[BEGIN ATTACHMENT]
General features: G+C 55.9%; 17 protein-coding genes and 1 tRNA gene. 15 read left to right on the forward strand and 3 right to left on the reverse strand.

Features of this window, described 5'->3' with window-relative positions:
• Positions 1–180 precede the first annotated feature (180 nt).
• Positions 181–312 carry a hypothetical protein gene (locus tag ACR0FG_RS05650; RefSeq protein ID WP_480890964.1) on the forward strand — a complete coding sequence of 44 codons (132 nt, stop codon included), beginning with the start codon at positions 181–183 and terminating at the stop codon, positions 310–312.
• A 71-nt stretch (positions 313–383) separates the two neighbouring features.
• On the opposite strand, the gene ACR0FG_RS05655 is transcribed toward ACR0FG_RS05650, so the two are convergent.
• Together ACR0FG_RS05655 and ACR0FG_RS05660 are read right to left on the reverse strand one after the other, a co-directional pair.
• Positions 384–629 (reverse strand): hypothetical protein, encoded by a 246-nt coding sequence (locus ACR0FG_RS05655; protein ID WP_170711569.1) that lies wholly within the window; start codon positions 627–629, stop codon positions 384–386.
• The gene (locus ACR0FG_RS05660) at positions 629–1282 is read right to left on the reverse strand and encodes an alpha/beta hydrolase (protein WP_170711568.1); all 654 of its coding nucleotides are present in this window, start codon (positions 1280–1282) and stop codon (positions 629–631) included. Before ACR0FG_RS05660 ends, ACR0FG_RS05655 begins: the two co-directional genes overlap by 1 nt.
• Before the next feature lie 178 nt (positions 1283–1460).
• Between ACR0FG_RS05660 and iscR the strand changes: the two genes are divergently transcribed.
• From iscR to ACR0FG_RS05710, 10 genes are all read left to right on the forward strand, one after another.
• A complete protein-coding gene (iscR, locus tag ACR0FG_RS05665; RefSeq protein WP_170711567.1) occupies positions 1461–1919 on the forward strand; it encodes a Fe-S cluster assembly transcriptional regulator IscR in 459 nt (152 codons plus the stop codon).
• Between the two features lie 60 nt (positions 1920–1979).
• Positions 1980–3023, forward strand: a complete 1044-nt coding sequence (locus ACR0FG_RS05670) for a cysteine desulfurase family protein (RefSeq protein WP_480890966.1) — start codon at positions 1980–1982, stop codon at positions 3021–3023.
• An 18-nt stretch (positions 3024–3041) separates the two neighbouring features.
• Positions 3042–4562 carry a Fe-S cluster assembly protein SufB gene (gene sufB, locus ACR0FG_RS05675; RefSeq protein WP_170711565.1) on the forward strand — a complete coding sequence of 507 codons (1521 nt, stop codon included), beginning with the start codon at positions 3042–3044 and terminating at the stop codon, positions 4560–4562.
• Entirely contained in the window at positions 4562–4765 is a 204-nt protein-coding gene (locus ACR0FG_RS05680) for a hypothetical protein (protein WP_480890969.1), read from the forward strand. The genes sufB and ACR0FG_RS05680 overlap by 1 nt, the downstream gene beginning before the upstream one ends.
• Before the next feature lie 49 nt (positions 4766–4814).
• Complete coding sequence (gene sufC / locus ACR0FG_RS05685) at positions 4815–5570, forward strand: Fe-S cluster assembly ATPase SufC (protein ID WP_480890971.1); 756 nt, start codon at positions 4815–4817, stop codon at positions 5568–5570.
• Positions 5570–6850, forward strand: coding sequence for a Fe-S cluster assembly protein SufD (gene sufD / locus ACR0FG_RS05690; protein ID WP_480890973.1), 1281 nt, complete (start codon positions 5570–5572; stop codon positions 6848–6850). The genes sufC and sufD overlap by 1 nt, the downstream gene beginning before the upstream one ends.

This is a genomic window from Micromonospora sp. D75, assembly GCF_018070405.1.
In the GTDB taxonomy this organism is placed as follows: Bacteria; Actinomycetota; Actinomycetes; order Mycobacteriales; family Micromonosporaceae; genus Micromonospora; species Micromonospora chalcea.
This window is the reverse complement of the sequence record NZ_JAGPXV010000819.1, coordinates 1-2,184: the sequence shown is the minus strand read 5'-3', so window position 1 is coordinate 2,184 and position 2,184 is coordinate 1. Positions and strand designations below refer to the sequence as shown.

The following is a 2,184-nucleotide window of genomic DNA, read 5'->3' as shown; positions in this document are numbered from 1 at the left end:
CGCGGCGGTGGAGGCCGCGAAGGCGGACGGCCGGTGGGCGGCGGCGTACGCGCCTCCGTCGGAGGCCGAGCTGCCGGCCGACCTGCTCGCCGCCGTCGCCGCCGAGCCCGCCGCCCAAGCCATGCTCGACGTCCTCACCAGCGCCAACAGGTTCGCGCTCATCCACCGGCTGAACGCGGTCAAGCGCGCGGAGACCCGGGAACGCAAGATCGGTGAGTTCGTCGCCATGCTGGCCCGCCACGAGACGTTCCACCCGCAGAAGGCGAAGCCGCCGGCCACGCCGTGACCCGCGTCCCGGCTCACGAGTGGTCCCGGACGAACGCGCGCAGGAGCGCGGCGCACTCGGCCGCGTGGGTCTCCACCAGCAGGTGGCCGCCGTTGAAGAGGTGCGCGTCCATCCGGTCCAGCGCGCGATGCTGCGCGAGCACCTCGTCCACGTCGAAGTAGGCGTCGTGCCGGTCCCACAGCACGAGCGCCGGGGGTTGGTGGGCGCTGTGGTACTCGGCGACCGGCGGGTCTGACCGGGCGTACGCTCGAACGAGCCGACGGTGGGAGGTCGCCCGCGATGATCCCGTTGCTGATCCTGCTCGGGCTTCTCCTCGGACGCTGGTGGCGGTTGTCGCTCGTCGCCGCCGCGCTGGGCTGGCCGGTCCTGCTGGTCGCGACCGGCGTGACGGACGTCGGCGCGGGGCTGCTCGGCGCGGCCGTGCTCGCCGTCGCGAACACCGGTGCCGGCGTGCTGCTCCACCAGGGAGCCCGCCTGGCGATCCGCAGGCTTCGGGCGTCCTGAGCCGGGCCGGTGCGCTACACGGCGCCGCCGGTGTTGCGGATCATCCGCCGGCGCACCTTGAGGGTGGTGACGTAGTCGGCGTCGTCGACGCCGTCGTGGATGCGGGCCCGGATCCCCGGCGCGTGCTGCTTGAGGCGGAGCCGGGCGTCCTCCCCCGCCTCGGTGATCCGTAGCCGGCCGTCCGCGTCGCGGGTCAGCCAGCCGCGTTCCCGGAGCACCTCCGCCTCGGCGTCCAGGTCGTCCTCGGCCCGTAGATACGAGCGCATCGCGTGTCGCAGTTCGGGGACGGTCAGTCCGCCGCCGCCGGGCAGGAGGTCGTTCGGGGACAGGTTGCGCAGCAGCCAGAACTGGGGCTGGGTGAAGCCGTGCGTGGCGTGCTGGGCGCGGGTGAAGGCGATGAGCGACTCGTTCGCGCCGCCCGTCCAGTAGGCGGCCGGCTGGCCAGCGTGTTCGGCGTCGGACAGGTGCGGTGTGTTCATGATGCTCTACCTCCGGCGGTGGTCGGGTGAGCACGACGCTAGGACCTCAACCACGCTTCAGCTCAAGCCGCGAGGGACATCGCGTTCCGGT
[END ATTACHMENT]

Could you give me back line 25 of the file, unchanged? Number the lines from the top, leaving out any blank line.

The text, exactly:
The following is a 2,184-nucleotide window of genomic DNA, read 5'->3' as shown; positions in this document are numbered from 1 at the left end: